Metlife attracts potential buyers
TWO corporate giants — Nishat and Packages Groups — from Lahore are in a serious race to purchase MetLife Alico Pakistan, a subsidiary of American Life Insurance and a significant and old player in the country’s growing life insurance market.
In this run, the two giants are being chased by a relatively smaller player from Karachi, TPL group of companies, with interest in general insurance, construction, security services and energy.
The race for MetLife Alico started towards the end of last month when IGI Insurance Limited, a company owned by the Packages Group of Syed Babar Ali showed its interest in acquiring 82 per cent shareholding of the company. It was followed by another announcement by Adamjee Life Assurance Limited, a subsidiary of Adamjee Insurance Company Limited owned by Nishat Group of Mian Mohammad Mansha. It also indicated its interest in buying 82 per cent holding in the company. TPL Direct Insurance is the latest potential bidder, looking for the same percentage of shareholding in MetLife Alico as the two others.
The half yearly report of MetLife shows a deterioration in its performance compared to last year. The pretax profits of the company dropped to Rs91.2m during the half year ended June 30 this year from Rs116.2 million a year earlier. Net premiums, nevertheless, grew to over Rs2bn from Rs1.7bn. Earning per share also fell to 1.19 from 1.51.
Top executives of all the three bidders of the MetLife are not ready to speak about the reasons of their interest in purchasing the company because they “do not feel like talking about in the public at this point in time”.
“The notices sent through the stock exchange do not mean that these bidders will actually buy the company or the MetLife management is prepared to sell its holding in it. Through the notifications they have expressed their intention to acquire the company. It is going to be a long process starting with due diligence of the company by the interested parties,” a former official of the Insurance Association of Pakistan from Lahore told Dawn.
But he did not agree to a suggestion that the successful acquisition of MetLife by any of the three prospective bidders will set a new trend of acquisitions and mergers in the insurance industry. “I do not think so. It is going to be a one-off acquisition, if it happens,” he said.
He said he had no knowledge if the holding company of MetLife was interested in selling off its ownership of the firm. “Still I think the bidders must have got some indication to this effect after which they had expressed their interest in acquiring controlling votes,” he said.
A MetLife spokesperson was recently quoted to have said in a statement that “it is our responsibility to consider any serious offers for our assets around the world. We are in very early stages in this situation. It is too early to talk about any decisions.”
A spokesperson of one of the three bidders for MetLife Alico, who did not want to be identified by his company or his name told Dawn that their company’s interest in acquiring MetLife Alico had stemmed from its strong desire to expand into life insurance segment. “With the general insurance segment of the insurance industry facing stagnation, we see a lot of potential for growth in life insurance to expand because of its very, very low penetration in Pakistan as compared to other countries in the region,” he said. He said long-term life insurance was a more profitable business because it helped companies raise funds for sustainable investments on a long-term basis.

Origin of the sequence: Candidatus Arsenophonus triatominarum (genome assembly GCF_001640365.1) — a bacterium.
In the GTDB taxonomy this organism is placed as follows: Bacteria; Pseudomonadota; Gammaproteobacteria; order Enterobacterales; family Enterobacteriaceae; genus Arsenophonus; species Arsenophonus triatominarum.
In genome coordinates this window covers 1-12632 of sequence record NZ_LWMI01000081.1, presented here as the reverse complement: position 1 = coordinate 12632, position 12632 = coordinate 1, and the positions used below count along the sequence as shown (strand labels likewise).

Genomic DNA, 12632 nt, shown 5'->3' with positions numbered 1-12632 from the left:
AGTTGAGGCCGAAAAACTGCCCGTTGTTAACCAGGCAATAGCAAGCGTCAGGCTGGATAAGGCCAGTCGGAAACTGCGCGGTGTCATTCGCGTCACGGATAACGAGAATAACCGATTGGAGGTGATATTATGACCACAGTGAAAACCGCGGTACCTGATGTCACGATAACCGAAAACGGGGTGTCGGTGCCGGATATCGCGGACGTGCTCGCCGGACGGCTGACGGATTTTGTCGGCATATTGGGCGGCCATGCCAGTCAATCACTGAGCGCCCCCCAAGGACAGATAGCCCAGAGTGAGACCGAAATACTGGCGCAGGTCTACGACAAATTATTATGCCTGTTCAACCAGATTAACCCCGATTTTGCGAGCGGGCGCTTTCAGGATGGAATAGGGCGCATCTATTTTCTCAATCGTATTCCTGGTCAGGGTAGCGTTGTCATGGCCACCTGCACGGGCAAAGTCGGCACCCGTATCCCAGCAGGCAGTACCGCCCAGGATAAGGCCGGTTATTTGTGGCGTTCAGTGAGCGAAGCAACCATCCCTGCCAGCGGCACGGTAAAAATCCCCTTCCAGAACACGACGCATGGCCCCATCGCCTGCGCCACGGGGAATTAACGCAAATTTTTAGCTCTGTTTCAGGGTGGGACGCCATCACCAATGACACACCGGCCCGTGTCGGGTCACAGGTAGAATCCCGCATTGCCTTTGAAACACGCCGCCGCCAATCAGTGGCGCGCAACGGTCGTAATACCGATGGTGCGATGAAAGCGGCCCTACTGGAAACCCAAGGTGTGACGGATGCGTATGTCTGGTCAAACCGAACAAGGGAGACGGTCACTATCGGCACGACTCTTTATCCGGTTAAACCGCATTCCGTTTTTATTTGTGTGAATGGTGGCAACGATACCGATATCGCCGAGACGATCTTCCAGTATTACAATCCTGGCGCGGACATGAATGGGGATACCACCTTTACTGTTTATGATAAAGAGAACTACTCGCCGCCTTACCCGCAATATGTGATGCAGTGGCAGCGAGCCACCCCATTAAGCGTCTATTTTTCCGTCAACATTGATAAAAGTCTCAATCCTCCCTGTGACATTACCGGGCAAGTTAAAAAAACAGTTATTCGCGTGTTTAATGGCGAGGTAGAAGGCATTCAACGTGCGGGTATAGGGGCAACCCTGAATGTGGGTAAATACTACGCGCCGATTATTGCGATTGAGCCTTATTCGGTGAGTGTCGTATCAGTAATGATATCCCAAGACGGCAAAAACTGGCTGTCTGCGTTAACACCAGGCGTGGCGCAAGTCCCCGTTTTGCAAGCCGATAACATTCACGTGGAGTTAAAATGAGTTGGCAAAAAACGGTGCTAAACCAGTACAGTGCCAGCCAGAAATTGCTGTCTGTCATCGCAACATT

Total insurance business in Pakistan is 0.8 per cent of GDP with a share of 0.03 per cent in the global market, according to official data.
India’s share has grown to 1.32 per cent of the world market. Pakistan is ranked at 83rd position in the world ranking of insurance penetration compared to 31st position for India, 71st for Sri Lanka and 80th for Bangladesh.
Life insurance penetration, as measured by the ratio of premiums to gross domestic product (GDP) by the State Bank of Pakistan (SBP), in Pakistan is estimated to be around 0.3 per cent, the lowest in the region, on the basis of the 2008 gross premium. This compares to four per cent for India, 0.6 per cent for Sri Lank and 0.7 per cent for Bangladesh. The number of life insurance policies sold is, however, projected to increase from 15.3 million in 2011 to 27.8 million in 2016 after registering a CAGR of 12.6 per cent over the forecast period.
Insurance industry sources say the business thrived and expanded during early 2000s on the back of robust growth driven by favourable economic conditions, expansion of the financial sector, privatisation of state- owned entities and foreign investment. But macroeconomic instability that set in the late 2007, turmoil in global financial markets and dislocation of domestic equity market along with deteriorating security conditions, had resulted in stagnation of business in the last five years.
The anonymous spokesperson pointed out that many insurance companies had realised that their organic (or evolutionary) growth was too slow to allow them to take advantage of the potential of life insurance segment. Hence, he added, some companies in life as well as non-life segments had decided to increase their presence in this important market.
“Growth in size through mergers and acquisitions can suddenly increase your market share as well as cut overhead expense, boosting your earnings, he said. He felt that the success of the bid for MetLife could trigger a series of acquisition and mergers in the industry in the days to come. But will it?